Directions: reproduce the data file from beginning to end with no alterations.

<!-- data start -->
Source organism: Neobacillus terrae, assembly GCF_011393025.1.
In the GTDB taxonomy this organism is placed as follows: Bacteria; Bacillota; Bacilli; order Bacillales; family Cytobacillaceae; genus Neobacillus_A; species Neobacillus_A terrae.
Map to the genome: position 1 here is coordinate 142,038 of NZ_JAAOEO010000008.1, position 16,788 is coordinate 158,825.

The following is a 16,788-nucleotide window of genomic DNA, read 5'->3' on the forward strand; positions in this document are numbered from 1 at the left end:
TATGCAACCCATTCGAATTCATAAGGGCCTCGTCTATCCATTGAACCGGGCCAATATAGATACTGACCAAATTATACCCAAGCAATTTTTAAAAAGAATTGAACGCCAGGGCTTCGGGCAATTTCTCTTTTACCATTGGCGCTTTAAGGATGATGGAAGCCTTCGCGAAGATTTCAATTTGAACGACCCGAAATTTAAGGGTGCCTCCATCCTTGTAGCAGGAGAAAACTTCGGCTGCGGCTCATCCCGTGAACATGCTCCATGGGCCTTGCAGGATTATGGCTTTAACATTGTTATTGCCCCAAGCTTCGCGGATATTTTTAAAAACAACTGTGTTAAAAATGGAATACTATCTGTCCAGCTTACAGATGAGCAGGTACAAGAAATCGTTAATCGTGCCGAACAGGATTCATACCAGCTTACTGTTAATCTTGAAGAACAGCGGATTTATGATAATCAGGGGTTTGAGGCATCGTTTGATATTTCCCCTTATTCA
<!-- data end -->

Source organism: Neobacillus terrae, assembly GCF_011393025.1.
In the GTDB taxonomy this organism is placed as follows: Bacteria; Bacillota; Bacilli; order Bacillales; family Cytobacillaceae; genus Neobacillus_A; species Neobacillus_A terrae.
Map to the genome: position 1 here is coordinate 142,038 of NZ_JAAOEO010000008.1, position 16,788 is coordinate 158,825.

The following is a 16,788-nucleotide window of genomic DNA, read 5'->3' on the forward strand; positions in this document are numbered from 1 at the left end:
TATGCAACCCATTCGAATTCATAAGGGCCTCGTCTATCCATTGAACCGGGCCAATATAGATACTGACCAAATTATACCCAAGCAATTTTTAAAAAGAATTGAACGCCAGGGCTTCGGGCAATTTCTCTTTTACCATTGGCGCTTTAAGGATGATGGAAGCCTTCGCGAAGATTTCAATTTGAACGACCCGAAATTTAAGGGTGCCTCCATCCTTGTAGCAGGAGAAAACTTCGGCTGCGGCTCATCCCGTGAACATGCTCCATGGGCCTTGCAGGATTATGGCTTTAACATTGTTATTGCCCCAAGCTTCGCGGATATTTTTAAAAACAACTGTGTTAAAAATGGAATACTATCTGTCCAGCTTACAGATGAGCAGGTACAAGAAATCGTTAATCGTGCCGAACAGGATTCATACCAGCTTACTGTTAATCTTGAAGAACAGCGGATTTATGATAATCAGGGGTTTGAGGCATCGTTTGATATTTCCCCTTATTCA